Also carry two snickers bars each, plus whatever you're having for lunch. Wear a hat, sunscreen, and sunglasses. And carry a change of undewear and a clean shirt for the next day. At Phantom Ranch, you can buy ALL other ammenities you might need. The showers have soaps and towels, the cabins have all the bedding you could use.
Phantom Ranch bunkhouses are not co-ed, but have greater vacancy. The cabins are bunk beds and wonderful, but much harder to get.May 8, 2007 at 3:42 pm #1388619
My wife and I did the classic S. Kaibab-Bright Angel Trail loop last May. This is a great run for first time Grand Canyon hikers. The heat had just hit the Canyon and daytime temps at Phantom Ranch were 105 in the shade. We overnighted at Bright Angel Campground and hiked out the following day. I recommend going down the S. Kaibab and up BA so you're travelling in the opposite direction of the mule trains, which makes for quicker going. The S. Kaibab is 7 miles to Phantom Ranch/B.A. Camp and the B.A. is 10 miles to the rim.
We hit the trail head at 5:30am and hit the Colorado river by 10am. We spent the entire day trying to stay cool. The Phantom Ranch cantina provided some relief in the way of lemonade and air conditioning. The rest of the time, we just stuck our feet in the Bright Angel Creek or the Colorado River, watching pack rafters gear up. The heat was oppressive, just too hot to do any dayhiking so our plan to visit Ribbon Falls was scuttled.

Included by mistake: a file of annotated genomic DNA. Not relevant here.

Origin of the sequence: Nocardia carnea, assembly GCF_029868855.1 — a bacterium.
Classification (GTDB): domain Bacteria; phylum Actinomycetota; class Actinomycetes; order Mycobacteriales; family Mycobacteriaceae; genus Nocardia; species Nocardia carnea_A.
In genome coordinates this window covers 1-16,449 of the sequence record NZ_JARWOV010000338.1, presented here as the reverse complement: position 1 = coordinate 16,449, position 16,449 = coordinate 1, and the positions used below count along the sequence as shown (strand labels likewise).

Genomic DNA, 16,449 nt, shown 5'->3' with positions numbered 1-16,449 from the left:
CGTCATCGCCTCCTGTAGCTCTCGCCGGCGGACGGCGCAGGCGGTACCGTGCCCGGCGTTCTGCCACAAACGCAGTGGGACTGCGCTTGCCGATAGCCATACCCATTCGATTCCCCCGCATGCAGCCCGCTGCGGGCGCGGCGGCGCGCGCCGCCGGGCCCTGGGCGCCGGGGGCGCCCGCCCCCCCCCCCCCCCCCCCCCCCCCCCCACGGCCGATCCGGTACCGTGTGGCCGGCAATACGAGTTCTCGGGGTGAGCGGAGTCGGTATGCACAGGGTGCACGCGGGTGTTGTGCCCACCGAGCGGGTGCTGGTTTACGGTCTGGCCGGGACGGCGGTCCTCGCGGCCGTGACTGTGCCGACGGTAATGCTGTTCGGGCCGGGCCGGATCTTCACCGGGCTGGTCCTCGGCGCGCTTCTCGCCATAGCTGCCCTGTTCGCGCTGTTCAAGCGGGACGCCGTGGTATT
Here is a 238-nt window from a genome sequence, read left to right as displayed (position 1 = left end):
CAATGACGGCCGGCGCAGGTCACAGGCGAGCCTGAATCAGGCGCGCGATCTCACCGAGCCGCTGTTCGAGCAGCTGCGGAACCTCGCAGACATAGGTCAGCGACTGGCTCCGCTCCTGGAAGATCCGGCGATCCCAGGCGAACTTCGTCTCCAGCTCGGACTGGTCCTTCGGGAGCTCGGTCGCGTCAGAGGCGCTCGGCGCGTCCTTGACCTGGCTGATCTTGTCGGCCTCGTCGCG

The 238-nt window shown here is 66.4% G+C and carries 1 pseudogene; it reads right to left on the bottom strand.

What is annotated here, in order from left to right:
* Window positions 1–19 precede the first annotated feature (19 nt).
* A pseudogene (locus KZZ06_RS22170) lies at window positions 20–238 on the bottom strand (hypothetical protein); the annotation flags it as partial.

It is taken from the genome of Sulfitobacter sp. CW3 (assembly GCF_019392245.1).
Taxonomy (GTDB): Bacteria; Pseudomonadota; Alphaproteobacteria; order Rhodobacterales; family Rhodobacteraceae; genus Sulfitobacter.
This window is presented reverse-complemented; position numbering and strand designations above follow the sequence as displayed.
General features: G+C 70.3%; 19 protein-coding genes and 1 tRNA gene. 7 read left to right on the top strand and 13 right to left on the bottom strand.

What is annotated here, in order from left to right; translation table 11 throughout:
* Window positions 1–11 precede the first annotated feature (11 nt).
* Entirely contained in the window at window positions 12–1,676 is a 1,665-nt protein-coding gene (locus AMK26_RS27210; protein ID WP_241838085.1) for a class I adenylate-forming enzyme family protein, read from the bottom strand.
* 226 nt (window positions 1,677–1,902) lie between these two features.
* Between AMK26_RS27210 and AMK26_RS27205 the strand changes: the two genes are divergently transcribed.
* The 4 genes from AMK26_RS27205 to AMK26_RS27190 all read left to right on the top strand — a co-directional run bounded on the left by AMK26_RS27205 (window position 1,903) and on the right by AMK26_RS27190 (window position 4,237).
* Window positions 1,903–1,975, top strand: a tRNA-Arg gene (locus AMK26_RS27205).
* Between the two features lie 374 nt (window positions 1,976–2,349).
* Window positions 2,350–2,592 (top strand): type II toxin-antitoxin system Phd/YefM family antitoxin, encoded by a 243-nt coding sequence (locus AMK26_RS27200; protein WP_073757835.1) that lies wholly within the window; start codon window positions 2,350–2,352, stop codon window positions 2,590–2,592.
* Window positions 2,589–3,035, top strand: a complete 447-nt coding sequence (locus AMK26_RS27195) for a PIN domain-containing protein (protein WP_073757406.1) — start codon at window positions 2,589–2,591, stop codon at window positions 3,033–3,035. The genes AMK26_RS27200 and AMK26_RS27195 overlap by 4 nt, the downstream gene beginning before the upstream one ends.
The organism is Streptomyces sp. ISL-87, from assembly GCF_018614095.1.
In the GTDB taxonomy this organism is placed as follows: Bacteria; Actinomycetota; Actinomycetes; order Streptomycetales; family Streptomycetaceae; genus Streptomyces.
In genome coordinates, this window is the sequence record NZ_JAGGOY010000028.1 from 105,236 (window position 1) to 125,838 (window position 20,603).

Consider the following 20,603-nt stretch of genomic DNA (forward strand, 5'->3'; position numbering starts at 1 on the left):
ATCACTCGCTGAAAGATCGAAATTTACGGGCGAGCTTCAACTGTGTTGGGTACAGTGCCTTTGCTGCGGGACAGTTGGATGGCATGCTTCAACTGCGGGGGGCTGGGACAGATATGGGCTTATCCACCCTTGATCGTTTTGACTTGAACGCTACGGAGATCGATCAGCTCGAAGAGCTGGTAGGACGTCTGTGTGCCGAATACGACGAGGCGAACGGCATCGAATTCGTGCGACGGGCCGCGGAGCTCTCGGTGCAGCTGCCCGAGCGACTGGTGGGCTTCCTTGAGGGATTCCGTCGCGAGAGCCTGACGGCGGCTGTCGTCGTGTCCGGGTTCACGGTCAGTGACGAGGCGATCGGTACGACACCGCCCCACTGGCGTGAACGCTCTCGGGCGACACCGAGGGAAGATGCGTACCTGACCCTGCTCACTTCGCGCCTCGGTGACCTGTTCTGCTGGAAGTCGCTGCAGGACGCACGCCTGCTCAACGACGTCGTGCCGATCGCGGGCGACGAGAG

The next day, we were hiking by 5 a.m. and made it to Indian Gardens just before 10am. The plan was to wait until 4pm, when large portions of the remainder of the B.A. Trail are shaded, but we were both feeling strong and had visions of bacon cheeseburgers dancing in our heads so we pushed up the trail after only an hour layover. In hindsight, I wish we'd had another night to stay at Indian Gardens to relax and catch the sunset from Plateau Point but we couldn't allot time for another night in our itinerary. If you have the time to do this, I recommend it.
Anywho, we reached the rim by 3pm, hitting both rest points (3 miles and 1.5 miles from the rim) for shade and water. The trail was crowded from the 3 mile rest stop to the rim but it wasn't unbearable traffic. The heat was a different story. We each went through about 3 liters of from Indian Gardens to the rim but never had to carry more than a liter due to the spacing of the water stations.
I'd heartily recommmend this hike to first-timers. You can take an easy pace and you're never far from water (with the exception of the descent down S. Kaibab) or people. The flora and fauna are not what you'd expect from the canyon; the entire section from the Colorado river to Indian Gardens is a very lush riparian area…gorgeous. If I was doing it all over again under a similar forecast, I would've left raingear behind and would've ditched the tent and sleeping bag in favor of bug netting and a bag liner just slept on the picnic table at B.A. Camp. Shaving a few extra pounds off your packweight would be very noticable onces quad failure starts to flare up on the appropriately named Jacob's Ladder…the last set of switchbacks out of the canyon.
Have a great hike, I guarantee the Canyon will be one of the best hikes of your life.May 8, 2007 at 3:48 pm #1388620
You must be logged in to reply to this topic.